Geoffrey Rush’s command of English can be appreciated in his Oscar-nominated performance in “The King’s Speech.”
To see his impeccable impersonations of an unctuous cricket, a tea-swilling cow and a food-crazed lapdog, you’ll have to make your way to the Brooklyn Academy of Music, where he’s giving a towering performance in Nikolai Gogol’s acid-black comedy, “Diary of a Madman.”
Rush’s crazed nobody of a civil servant stops mid-sentence to produce the insect’s sound. Fluttering tendril-like fingers, he takes his time, losing himself in a brief, musical reverie of barely audible cricket-speak before snapping back to what passes for reality in the transfixing tale.
Gogol’s satirical novella about the unraveling of a “clerk of the ninth grade” in czarist Russia unfolds as a harrowing descent from bellicose anonymity into bug-eyed, delusional schizophrenia.
Poprishchin (Rush) is a paper pusher and quill sharpener living in a filthy garret. At first, he’s fine company, railing against the unseen landlady and bantering with his mostly uncomprehending Finnish servant girl Tuovi (Yael Stone, a brilliant natterer and physical comedienne) about French fashion hegemony and the conspiracy of “Mohammedans” to take over the world. At times, it’s hard to believe Gogol wrote this nearly two centuries ago.
Starving for want of food, warmth, acknowledgment, he stalks the beautiful daughter of his bureaucrat boss. Eventually, he converses with her dog in an effort to learn her mistress’s secrets.
In blue eye shadow and red lipstick, bewigged with a shock of red hair like a character out of Dr. Seuss, Rush is a miserable clown. Poprishchin finally steals the newspapers lining Fifi’s quarters to read her intimate “letters” to another dog. What begins as a loopy comic interlude quickly careens into hallucinogenic craziness.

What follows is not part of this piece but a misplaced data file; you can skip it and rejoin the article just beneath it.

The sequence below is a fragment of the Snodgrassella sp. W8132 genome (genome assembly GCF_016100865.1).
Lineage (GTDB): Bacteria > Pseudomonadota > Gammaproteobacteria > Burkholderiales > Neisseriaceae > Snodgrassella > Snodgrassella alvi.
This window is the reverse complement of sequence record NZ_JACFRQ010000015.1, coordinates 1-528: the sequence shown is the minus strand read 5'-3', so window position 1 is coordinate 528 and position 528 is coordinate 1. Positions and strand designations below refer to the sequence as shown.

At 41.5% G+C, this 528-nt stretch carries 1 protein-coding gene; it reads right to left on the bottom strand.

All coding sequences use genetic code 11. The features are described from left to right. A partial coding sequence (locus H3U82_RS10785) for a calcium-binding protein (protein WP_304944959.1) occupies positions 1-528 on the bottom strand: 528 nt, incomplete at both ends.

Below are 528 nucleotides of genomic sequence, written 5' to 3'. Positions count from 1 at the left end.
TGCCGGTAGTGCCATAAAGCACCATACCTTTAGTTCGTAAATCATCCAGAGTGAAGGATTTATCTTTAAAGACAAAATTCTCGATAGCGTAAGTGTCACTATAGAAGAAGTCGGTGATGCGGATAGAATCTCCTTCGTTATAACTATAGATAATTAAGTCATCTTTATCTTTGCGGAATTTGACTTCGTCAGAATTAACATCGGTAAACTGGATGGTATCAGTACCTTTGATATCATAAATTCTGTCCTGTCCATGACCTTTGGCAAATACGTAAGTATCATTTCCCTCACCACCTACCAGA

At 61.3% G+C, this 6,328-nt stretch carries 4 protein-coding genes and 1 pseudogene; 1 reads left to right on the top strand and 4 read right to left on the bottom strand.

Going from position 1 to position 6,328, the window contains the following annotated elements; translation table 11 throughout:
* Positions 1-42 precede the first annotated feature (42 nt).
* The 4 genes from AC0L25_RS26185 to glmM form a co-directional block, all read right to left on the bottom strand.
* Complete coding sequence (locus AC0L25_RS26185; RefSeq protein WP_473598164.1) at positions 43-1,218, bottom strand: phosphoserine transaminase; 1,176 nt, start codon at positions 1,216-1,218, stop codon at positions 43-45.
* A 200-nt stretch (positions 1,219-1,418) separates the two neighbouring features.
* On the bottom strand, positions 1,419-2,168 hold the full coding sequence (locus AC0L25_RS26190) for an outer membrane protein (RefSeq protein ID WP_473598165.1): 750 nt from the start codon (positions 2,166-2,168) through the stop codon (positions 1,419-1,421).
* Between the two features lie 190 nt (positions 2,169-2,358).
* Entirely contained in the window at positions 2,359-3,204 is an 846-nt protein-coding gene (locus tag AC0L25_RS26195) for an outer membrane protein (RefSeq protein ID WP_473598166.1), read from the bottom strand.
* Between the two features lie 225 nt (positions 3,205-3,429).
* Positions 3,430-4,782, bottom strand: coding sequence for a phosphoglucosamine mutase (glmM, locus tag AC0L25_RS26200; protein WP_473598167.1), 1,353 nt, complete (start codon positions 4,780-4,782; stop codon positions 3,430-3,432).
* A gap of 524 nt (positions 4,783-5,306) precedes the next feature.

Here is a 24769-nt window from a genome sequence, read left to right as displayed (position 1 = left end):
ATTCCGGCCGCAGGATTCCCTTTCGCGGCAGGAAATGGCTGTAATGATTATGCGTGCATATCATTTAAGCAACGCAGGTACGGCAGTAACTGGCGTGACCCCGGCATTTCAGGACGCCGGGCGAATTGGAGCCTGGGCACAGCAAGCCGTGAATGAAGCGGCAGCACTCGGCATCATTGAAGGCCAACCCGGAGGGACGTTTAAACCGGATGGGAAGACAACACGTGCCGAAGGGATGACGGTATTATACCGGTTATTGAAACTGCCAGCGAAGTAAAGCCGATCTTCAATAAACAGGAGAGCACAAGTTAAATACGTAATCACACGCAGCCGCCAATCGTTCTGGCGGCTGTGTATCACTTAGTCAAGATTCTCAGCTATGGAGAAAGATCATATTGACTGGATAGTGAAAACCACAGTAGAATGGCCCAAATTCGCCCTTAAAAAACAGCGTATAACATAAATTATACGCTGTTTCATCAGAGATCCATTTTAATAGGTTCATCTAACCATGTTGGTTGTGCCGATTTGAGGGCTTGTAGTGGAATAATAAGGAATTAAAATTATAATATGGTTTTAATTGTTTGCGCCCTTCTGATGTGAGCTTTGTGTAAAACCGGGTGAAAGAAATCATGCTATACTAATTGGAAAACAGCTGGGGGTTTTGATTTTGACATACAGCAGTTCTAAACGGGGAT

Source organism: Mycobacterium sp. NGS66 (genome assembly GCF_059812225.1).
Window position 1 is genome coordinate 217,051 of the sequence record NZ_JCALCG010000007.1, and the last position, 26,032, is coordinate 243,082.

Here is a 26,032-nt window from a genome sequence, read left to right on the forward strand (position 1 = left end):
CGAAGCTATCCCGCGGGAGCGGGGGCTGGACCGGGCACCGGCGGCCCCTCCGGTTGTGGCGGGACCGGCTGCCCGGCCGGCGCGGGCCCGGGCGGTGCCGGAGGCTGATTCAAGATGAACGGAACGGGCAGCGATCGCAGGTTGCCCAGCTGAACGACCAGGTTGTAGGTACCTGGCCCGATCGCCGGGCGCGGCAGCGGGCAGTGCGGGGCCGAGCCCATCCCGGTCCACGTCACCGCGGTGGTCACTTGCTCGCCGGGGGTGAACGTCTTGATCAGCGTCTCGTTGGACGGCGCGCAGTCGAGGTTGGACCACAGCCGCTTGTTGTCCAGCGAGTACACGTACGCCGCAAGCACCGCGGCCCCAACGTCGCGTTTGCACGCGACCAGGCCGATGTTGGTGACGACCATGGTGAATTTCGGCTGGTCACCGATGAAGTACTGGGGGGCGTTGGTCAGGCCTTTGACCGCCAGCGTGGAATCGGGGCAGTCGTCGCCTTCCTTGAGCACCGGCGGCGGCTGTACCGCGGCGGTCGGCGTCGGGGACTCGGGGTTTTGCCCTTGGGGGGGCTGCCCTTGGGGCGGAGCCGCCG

Two musicians, Paul Cutlan and Erkki Veltheim, abet the narrative on guitar, saxophone, violin, percussion, gong and other instruments as Poprishchin writhes in a tightening knot of poverty, fantasy and uselessness. Convinced he is the king of Spain, he rules only a squalid asylum for the insane.
Adapted by David Holman (with Rush and Belvoir company director Neil Armfield), “Madman” finds perfect squalor in Catherine Martin’s dingy sky-lit setting, drenched in shadow and light by designer Mark Shelton. The grimy tatters -- transformed at one point into a royal robe that captures the totality of Poprishchin’s disconnect -- are by Tess Schofield. But this deranged king’s mind-snapped speech belongs essentially to Rush, who is not one to rest on his laurels, royal or otherwise.
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(Jeremy Gerard is an editor and critic for Muse, the arts and leisure section of Bloomberg News. The opinions expressed are his own.)
To contact the editor responsible for this story: Manuela Hoelterhoff at firstname.lastname@example.org.